After a month of touring Southeast Asia, we stopped in mainland Malaysia Melaka. After touring the most interesting of the parks outside Malacca (Melaka), in the afternoon of the same day we returned to the city center, in the Dutch Square, our starting point for a tour of the Old City. The Dutch Square is located along the Melaka River, which divides the city into western and eastern parts.
There is also one of the symbols of the city, namely the Protestant Church, and next to it the City Hall (The Stadthuys), which now houses the Historical and Ethnographic Museum of Melaka. But we started first from the west. As in a typical “ancient city”, it is full of old houses from the colonial period, restaurants with local cuisine, shops and stalls with souvenirs, bars, cafes, as well as local Buddhist, Hindu temples and a mosque.
What you can visit in Melaca mainland Malaysia
The main and most attractive street there is called Jonker. We also saw the house-museum of Nyonya House Museum (so called Creole people from mixed marriages between Malays and Chinese from several centuries ago). We walked along the west bank of the Melaka River until the end of the old part, where the village of Kampung Morten, “swallowed” by the city, is located. Then we went back to the Dutch Square and visited the History Museum.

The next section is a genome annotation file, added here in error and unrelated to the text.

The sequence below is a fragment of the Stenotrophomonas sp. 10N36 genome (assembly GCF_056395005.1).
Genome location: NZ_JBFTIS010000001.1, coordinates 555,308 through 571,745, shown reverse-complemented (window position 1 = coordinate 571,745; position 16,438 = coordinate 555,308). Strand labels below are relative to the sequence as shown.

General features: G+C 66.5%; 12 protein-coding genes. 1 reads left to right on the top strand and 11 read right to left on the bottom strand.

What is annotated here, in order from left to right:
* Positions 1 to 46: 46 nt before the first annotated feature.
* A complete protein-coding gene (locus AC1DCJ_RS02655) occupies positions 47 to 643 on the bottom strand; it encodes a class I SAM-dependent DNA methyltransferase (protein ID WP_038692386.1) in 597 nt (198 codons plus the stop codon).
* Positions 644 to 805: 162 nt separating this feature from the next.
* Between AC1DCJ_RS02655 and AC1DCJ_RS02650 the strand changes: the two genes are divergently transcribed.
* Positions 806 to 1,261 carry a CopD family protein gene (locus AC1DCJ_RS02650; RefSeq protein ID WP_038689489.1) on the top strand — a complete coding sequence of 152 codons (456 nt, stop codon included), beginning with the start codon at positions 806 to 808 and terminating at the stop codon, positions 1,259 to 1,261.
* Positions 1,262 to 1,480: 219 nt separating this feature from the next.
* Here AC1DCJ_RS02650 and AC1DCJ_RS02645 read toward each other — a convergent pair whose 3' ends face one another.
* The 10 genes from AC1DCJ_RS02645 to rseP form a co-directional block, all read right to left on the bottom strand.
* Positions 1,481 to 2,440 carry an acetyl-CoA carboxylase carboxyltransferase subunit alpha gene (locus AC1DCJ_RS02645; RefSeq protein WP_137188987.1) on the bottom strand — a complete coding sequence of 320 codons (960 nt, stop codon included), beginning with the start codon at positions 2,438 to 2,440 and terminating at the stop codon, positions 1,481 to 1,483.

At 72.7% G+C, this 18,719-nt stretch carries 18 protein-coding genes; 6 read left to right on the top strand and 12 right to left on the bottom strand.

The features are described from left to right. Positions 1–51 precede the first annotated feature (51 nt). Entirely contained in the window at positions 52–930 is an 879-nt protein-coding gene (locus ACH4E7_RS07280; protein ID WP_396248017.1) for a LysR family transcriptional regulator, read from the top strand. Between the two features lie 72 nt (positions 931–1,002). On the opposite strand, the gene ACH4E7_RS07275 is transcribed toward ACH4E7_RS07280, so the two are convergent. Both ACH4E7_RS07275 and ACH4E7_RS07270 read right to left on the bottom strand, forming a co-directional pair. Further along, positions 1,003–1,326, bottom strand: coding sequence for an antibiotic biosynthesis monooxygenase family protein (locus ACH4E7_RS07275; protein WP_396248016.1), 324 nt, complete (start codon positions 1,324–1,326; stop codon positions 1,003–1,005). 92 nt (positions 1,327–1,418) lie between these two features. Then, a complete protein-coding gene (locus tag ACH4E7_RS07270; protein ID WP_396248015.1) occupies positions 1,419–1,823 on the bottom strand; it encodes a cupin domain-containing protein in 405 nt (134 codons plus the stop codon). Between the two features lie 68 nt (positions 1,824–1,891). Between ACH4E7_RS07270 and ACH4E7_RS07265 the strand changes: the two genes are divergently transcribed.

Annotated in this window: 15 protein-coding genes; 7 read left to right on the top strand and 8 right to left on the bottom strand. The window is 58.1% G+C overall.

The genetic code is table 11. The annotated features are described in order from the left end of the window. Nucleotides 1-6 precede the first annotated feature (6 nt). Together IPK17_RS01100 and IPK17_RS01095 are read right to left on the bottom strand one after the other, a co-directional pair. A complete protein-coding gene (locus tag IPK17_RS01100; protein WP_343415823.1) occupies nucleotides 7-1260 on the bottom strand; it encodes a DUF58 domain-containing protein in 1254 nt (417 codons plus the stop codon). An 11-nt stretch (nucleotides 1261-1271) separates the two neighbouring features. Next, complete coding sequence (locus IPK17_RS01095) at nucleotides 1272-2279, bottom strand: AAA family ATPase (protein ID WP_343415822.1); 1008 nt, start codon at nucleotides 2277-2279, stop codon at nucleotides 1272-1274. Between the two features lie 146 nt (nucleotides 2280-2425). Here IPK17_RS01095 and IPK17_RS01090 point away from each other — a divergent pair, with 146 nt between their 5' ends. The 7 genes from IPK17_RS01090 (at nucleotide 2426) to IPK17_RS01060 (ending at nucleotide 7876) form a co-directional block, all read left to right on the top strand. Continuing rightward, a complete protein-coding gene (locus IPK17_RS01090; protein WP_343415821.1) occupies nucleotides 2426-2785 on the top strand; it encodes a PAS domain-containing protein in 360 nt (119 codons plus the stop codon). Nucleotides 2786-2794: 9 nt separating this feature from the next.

- The Dutch square
- The Stadthuys Kampung
- Nyonya House Museum
- House Museum
- Historical Museum
Just above the museum rises a hill called A Famosa. There, on top of it, are the main remains of the Portuguese era – the ruins of St. Paul’s Church and parts of the fortress wall (all this – already in the eastern part of the city). Finally, we walked to the inner port of Malacca, where we had dinner (while a short downpour).
Then we returned to the Melaka River, already lit by colorful evening lights – and she, and the old houses and streets around. We thought of taking a boat trip on it, but there were too many people, and we still had a lot more exciting voyages in the coming days. Instead, we took a walk along the river banks.
We saw several huge iguanas that live there and hide between the foundations of coastal houses or just swim in the water. But Malacca and I were not done yet. There were some other interesting places left for the next morning before we took a bus to the shores of the East China Sea.
More things we saw and photographed in the city of Melaka: Colorful old houses from the colonial period, Taoist temple, Melaka River Coastal Alley, the Main Tower of St. Paul’s Church, Ship-Museum of Navigation.